How to Write a Resume for an Aspiring Family Case Worker

For anyone wishing to enter into the social work field, or any field for that matter, a resume is a testament to your skills and abilities.

A family case worker is a very specific career that requires one to be not only trained and educated to deal with families and children but also passionate about working with the youth and their families. Their responsibilities vary — but they usually revolve around assessing family situations and acting as a liaison between the client and their corresponding health, legal, and financial services.

Whether this is your first entry-level job or you're looking to switch fields, here are some tips for writing an effective resume as an incoming family case worker.

1) Include all relevant experience, including volunteer work

Naturally, your educational history should be at the top of your resume. However, that is not all you have to include. Highlight relevant experience from your time as a student. Did you work as a camp counsellor? Mention it in your resume.

Have you previously acted as a mentor for incoming elementary students? Include that as well. By adding your volunteer work as a child-care worker or any other experience involving children, you're emphasizing that you have the personal qualifications necessary for working with families.

2) Include any degrees or certifications

In a social work career track, having a degree is indicative of your commitment and theoretical expertise to the field. Whether you have a degree in sociology, psychology, or another social science, be sure to include it on your resume. Highlight any important classes you had as well if you're looking to break through a more specialized field within this social sector.

You can also consider adding any certifications you may have earned through working with children, families, abuse victims or seniors. If you don't have the time to pursue long-term education, you can also find a plethora of counselling courses online to equip you with the knowledge and skills to flourish in this industry which you can study at your own pace.

Don't know where to start? Websites like TSA have a counselling courses to help kickstart your career as a family case worker.

3) Use action words in your resume summary

The best resumes are brief but to the point. Keep your bullet points succinct to highlight only the most important information. Instead of including lengthy descriptions for each job you have held, group them into categories that showcase your experience with children or families.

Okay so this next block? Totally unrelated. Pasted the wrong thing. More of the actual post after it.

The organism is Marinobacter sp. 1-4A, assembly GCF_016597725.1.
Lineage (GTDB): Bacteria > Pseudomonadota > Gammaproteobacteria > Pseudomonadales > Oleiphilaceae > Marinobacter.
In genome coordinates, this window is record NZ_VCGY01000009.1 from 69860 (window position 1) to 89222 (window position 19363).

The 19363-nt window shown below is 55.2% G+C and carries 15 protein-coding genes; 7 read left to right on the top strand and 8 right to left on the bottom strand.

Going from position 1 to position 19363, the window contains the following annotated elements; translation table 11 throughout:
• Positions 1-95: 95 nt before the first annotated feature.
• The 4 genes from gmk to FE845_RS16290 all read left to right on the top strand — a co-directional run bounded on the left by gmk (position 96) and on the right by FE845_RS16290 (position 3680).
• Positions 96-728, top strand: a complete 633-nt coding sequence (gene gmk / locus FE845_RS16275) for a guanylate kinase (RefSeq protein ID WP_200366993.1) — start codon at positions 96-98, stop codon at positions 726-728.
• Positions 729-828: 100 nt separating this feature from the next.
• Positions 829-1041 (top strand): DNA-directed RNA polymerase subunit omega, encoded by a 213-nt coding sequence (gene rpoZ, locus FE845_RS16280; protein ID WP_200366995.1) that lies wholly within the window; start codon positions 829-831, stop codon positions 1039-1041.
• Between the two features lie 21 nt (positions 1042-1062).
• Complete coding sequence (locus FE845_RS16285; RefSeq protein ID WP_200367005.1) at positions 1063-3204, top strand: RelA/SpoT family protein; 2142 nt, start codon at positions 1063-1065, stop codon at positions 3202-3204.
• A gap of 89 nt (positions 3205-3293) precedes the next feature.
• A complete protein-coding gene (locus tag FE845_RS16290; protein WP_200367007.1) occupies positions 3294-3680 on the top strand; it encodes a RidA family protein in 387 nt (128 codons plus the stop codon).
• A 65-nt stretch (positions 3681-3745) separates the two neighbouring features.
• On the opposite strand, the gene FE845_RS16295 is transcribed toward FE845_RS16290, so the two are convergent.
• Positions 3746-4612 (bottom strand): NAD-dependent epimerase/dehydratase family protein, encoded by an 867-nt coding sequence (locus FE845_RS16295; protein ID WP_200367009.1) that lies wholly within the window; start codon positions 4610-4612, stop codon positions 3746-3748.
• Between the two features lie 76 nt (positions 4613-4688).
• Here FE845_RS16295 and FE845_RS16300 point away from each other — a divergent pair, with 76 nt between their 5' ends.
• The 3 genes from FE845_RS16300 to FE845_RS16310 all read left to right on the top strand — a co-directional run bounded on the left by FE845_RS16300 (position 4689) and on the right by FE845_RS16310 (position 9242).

You can do this by including a resume summary that highlights your experience in the specific field. For example, if you have held several jobs where you've been responsible for children or families, highlight action words such as “trained,” “counselled,” and “supervised” to let recruiters know about your experience.

4) Keep consistent formatting

A good rule of thumb for your resume is to maintain cleanliness and simplicity over everything. Employers receive dozens, if not hundreds, of resumes on a daily basis so you want to ensure that the information you're trying to put in there gets acknowledged and not skimmed over.

Start by typing your name and contact information at the top of your resume. You can also include other relevant information next, like major experience gained or coursework completed, to state your case before delving into an extensive work history. You don't have to try anything fancy like adding self-ratings and too many colours. Just stick with the basics and let your work experience speak for itself.

5) Proofread and get second opinions

It may be easy for you to forget about a typo in your resume, but a recruiter won't. Proofreading is crucial in ensuring that employers read your resume and call you in for an interview.

There are no excuses for spelling or grammatical errors when a quick spellcheck can save you from negatively impacting your chances of getting a job. Thankfully, there are proofreading extensions out there like Grammarly to help save any errors you might've otherwise missed.

Aside from that, it also won't hurt to have a second party take a look at your resume before you submit it. A friend, family member or even a professional in the industry can help identify the good and the bad of a resume, and offer suggestions that may help polish your resume further.

6) Tailor your resume to each job application

Sending out the same resume for every job application that you send out is the quickest way to get passed over. Employers are looking for specific things in candidates and your resume should be tailored accordingly.

One way to do this is by keeping a running list of what you're applying for to ensure that your resume portrays the skills you have that fit each specific job. The more closely related your resume is to the job application, the better your chances are of getting called in for an interview.

7) Mention your awards and accolades

Finally, don't forget to include any awards or accolades that you've received. Recognition awards from charity work, school counselling and the like can help bolster your resume and show your drive, which can help you stand out against other candidates.

You'll find that these awards can make an enormous difference in getting your foot in the door for an interview, but always maintain a humble disposition and don’t hinge your worth to the organisation solely on that.

Employers are looking not only for candidates with solid work experience but candidates with the right personality that they’d believe would fit in well within their organization.